Our Sunday story package on the Savannah River focused largely on the relationship between Georgia and South Carolina and how those states will jointly manage the 350-mile river and its resources.
As part of our reporting for that piece, we sent Gov. Nathan Deal a series of questions - and received detailed responses through his press secretary, Stephanie Mayfield.
We used some of those responses in our recent story, but since we didn't have room for everything, I am copying below our questions and the answers we received.
The discussion mentioned "TMDLs" which is an acronym for "total maximum daily load," a term Georgians will become more familiar with in coming years. In the way of background, the U.S. Environmental Protection Agency concluded some years ago that water in Savannah Harbor is deficient in dissolved oxygen.
The agency's proposed remedy was to limit oxygen-depleting discharges such as municipal and industrial wastewater in the Augusta area, more than 200 miles upstream.
The plan requires development of "total maximum daily loads" for oxygen demanding pollutants from wastewater, and the recommended TMDL was - at least on paper - just a tiny fraction above zero.
In theory, the EPA's edict of near-zero would force cities to shut down all wastewater programs, but such a rule was deemed unenforceable. However, because the river is technically in violation of the federal Clean Water Act, all wastewater permitting matters are on hold until a new oxygen standard is adopted.
The low oxygen issue has also become a factor in the proposed expansion of Savannah Harbor, where mitigation measures such as oxygen-injecting "bubblers" have been proposed. Involved in the discussions, in addition to Georgia and the EPA, are officials with South Carolina's Department of Health & Environmental Control.
Here are the questions and answers from Gov. Deal's office, with responses in bold type:
1. Back in 2005, the governors of both South Carolina and Georgia each
created - by their own respective executive orders - a Governor's
Committee on the Savannah River. Each group's mission was to meet and
communicate with counterparts across the river. As Georgia's new
governor, do you plan to keep that committee intact and active? Are
there any issues in particular you believe will need more attention in
the coming year?
A consensus memorandum prepared by the Savannah River Committees of Georgia and South Carolina dated January 7, 2011 lists three major issues:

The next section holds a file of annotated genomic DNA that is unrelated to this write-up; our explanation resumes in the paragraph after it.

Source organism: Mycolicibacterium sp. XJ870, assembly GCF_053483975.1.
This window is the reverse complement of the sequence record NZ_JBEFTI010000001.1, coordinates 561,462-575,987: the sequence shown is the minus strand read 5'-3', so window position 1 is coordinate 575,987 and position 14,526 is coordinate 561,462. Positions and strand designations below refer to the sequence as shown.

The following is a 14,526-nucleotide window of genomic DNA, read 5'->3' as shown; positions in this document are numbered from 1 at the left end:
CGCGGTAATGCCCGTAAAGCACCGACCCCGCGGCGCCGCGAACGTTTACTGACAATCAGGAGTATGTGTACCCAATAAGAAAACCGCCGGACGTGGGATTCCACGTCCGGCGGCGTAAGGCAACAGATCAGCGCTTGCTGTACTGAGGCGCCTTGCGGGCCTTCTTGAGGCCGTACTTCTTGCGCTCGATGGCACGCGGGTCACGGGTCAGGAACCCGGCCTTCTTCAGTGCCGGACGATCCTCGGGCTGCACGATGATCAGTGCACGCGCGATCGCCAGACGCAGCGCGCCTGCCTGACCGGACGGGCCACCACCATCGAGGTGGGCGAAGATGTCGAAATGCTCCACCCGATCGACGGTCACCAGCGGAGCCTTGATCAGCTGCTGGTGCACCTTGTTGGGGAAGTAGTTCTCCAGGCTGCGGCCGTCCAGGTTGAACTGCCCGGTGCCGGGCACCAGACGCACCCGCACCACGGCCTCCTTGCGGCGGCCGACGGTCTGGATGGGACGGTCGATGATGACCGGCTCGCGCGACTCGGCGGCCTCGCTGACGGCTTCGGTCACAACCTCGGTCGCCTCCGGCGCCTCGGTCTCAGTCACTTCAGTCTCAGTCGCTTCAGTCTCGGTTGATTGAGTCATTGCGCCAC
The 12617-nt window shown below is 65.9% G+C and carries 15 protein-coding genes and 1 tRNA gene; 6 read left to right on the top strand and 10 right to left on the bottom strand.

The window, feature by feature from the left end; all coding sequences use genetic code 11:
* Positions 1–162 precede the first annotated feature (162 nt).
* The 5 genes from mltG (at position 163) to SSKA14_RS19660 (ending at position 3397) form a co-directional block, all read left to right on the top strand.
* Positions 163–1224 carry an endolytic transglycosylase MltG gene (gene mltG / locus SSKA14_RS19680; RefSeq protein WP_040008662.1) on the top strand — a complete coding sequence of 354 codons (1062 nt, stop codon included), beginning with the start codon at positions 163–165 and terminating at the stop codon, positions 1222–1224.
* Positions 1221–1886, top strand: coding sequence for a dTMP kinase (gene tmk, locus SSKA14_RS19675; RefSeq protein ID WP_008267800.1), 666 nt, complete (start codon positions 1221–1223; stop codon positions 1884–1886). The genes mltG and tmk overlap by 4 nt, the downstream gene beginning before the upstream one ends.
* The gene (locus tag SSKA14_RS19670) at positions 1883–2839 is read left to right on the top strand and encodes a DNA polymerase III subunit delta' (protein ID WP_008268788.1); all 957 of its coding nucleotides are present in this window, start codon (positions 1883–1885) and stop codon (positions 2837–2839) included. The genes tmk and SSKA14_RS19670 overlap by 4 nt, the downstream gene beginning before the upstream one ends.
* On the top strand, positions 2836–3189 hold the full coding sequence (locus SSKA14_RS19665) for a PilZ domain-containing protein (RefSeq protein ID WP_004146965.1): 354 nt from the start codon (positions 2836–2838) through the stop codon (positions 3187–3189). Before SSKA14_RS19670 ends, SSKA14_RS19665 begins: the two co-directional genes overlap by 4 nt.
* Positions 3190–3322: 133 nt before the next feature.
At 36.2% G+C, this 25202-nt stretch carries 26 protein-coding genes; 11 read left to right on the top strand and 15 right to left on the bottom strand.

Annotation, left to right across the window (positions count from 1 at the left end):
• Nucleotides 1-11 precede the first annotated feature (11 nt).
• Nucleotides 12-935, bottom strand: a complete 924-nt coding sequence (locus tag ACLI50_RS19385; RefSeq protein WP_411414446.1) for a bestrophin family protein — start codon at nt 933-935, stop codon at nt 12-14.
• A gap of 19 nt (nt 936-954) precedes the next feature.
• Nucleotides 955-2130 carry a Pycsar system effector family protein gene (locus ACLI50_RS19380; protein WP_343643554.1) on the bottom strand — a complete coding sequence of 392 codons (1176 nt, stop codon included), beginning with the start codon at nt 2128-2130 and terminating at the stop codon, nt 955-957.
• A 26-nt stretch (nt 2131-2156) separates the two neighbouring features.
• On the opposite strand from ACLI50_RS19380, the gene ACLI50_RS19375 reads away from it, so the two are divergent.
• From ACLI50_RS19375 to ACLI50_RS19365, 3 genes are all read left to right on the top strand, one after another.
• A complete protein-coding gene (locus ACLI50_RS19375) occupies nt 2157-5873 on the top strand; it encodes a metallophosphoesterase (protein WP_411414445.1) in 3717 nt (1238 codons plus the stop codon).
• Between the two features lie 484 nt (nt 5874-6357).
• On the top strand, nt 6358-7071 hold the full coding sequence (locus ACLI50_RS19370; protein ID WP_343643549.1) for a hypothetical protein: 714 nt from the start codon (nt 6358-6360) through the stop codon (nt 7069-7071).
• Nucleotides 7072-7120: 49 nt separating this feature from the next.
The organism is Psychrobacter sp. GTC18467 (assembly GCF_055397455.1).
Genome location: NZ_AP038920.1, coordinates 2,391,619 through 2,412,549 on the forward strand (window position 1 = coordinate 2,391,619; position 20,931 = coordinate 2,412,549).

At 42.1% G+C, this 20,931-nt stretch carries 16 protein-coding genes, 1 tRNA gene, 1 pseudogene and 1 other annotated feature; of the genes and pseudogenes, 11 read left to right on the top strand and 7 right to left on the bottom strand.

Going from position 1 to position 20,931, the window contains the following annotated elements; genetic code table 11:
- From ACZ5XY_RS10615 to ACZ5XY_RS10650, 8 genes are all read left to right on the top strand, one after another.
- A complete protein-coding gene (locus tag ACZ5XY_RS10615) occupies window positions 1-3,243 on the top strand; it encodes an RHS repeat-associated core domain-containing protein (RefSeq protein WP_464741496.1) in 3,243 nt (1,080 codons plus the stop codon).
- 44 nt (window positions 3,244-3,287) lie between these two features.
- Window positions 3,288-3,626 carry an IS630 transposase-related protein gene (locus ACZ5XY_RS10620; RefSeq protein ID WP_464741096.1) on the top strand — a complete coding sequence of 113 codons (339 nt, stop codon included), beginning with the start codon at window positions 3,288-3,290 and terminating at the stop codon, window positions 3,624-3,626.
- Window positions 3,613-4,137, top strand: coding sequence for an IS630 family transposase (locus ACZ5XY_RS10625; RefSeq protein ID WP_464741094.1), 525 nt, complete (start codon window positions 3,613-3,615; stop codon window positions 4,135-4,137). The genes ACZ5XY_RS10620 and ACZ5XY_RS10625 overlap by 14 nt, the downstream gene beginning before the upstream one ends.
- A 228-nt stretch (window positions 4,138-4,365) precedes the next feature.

- Salt water intrusion into the fresh water aquifer under Beaufort and Hilton Head, South Carolina.
- Impending Total Maximum Daily Load (TMDL) limits on wastewater discharges.
- Creating a framework for allocation and management of the water resources of the Savannah River Basin.
The memo concludes with the statement: "We look forward to serving Governor-elect Deal and Governor-elect Haley in creating continued progress on the shared Savannah River basin and presenting final recommendations and solutions."
2. Regarding Savannah Harbor and its deepening proposal, how do you think
this project affects relations between South Carolina and Georgia, in
terms of sharing water resources in the Savannah River? How important is
the harbor project to all of Georgia?
It is Georgia's hope that the Savannah Harbor project will have no impact on our relationship with South Carolina regarding shared water resources in the Savannah River. We have worked very well with South Carolina on other high profile issues such as saltwater intrusion, the Savannah Harbor TMDL, the Savannah River Comprehensive Study and other water availability issues. Both states have a good understanding of the river and harbor and we hope to maintain that productive relationship.
3. It has long been known that Georgia and its cities and industries now
use approximately 95 percent of the Savannah River's waste assimilation
capacity, leaving barely 5 percent to South Carolina. Do authorities in
Georgia have any solutions for making such allocations more equitable?
A June 2010 US EPA TMDL was issued which established some capacity in the river and harbor. At that time, it was decided by GA, SC, EPA and the dischargers that the dischargers from both sides of the river would form a stakeholder group to develop a strategy for allocating the loading established in the June 2010 TMDL. Work has been underway for several months now by this stakeholder group. Ultimately, GA, SC and EPA will need to review and approve an allocation strategy which will then be placed in a final TMDL this summer.
4. Predictably, this is perhaps the most important question for folks on
this side of the state. During the campaign, there were assertions you
would support interbasin transfers and later you clarified you would
not, under any circumstance, consider any plan to move water from the
Savannah River Basin to any of the metro Atlanta counties. If the Lake
Lanier situation cannot be resolved favorably for Atlanta, is there any
scenario where obtaining water from the Savannah River Basin could be